Employers group rejects US dollar wage demands

Spread This News

By Alois Vinga

THE Employers Confederation of Zimbabwe (EMCOZ) has rejected demands for US dollar wages by workers insisting such “a one size fits all” approach was not applicable in the local context.

This comes after the Zimbabwe Congress of Trade Unions (ZCTU) has declared a deadlock at the Tripartite Negotiation Forum over the matter and has proceeded to mobilise workers to stage lunch hour demonstrations to press for US dollar-based wages.

But speaking to Business Thursday, EMCOZ president, Israel Murefu urged workers to unbundle the demand and consider varied companies’ earning capacities.

He said there were two types of employers in terms of revenue generation with some who are predominantly exporting and had a higher foreign currency generating capacity in the form of US dollars.

Murefu said within the matrix were domestic companies which traded in the local environment and were generating their revenue entirely in Zimbabwe dollars and had insignificant inflows of US dollars.

“So, their US dollar trades are not as high or as significant as the trades in Zimbabwean dollars. Therefore, it is up to each employer depending on their capacity to decide to pay a proportion of salaries in US dollars if they have got the foreign currency,” he said.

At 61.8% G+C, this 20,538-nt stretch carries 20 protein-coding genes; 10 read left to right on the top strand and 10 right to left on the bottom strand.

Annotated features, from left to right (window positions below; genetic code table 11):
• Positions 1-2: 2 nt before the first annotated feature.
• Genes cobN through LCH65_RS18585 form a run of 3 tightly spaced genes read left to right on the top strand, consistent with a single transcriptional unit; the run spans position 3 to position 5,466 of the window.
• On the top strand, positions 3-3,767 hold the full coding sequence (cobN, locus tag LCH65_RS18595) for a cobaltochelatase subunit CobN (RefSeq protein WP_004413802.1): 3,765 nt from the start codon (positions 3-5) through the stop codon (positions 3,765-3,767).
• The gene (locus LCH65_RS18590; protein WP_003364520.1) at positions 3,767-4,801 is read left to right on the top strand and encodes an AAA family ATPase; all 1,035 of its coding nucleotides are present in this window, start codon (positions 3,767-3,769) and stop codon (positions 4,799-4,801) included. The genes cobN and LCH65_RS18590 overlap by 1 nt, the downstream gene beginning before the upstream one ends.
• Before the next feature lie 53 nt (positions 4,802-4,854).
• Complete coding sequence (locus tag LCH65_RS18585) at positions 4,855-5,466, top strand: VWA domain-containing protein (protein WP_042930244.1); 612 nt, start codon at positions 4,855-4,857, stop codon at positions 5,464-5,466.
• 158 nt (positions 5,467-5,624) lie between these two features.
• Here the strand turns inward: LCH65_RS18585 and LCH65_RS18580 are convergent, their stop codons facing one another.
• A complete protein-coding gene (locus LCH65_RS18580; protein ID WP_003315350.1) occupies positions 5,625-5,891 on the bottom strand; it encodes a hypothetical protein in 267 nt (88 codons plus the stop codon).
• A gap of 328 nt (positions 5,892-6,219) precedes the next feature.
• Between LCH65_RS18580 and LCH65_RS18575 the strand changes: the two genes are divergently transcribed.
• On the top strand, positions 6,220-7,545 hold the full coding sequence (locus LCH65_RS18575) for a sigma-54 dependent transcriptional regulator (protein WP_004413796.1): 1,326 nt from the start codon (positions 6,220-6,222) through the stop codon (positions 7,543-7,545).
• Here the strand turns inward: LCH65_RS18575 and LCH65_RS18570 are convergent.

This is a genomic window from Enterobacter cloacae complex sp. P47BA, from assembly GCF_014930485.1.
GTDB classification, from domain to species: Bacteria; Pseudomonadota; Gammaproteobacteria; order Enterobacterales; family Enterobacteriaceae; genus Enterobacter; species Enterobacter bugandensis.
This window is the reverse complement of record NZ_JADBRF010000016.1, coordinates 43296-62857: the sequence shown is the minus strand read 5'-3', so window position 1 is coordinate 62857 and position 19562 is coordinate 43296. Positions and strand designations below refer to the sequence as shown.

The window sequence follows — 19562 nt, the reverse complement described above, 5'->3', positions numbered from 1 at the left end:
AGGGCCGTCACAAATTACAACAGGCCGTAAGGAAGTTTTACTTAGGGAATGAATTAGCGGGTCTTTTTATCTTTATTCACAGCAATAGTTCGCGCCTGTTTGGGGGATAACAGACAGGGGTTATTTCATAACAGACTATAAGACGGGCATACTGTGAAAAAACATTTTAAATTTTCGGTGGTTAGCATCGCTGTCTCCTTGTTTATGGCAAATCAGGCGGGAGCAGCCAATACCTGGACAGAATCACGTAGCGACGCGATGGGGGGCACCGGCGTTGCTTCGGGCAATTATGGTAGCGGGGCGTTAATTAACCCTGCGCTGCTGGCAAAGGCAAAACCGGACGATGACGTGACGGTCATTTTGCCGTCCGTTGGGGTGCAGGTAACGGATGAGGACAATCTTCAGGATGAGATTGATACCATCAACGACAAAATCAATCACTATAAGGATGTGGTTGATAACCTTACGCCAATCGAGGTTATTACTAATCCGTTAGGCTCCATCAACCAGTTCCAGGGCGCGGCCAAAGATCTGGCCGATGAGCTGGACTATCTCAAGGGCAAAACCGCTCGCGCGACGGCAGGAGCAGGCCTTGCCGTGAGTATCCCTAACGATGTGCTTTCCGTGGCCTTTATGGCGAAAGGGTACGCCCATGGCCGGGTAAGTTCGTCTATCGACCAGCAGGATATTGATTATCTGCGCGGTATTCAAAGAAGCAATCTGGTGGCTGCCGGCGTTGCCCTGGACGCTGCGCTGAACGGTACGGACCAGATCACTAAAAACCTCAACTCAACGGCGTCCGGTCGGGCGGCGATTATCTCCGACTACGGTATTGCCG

Asked on whether there has been a deadlock at the TNF over the US dollar salary payment issue, Murefu dismissed the allegations.

“I am not aware that there is a deadlock, but I am aware that there is difference of opinion in terms of what each social partner prefers.

“The trade unions prefer that their salaries be paid in US dollars while employers prefer that the matter be left to business and employers to decide the currency in which employees should be paid,” he said.

The EMCOZ boss said if every sector had set salary minimums in either the US or Zimbabwe dollar and if employers choose to pay the equivalent of such an amount in local currency, there would be no problem.

“The Zimbabwean dollar has begun to strengthen and stabilise as you compare it with the United States dollar.

“So going forward, employers should not be forced to pay just in one currency because if one is not trading in US dollars, there is no way you can go to the market and purchase foreign currency for purposes of paying a local obligation because there is no market for those US dollars,” Murefu added.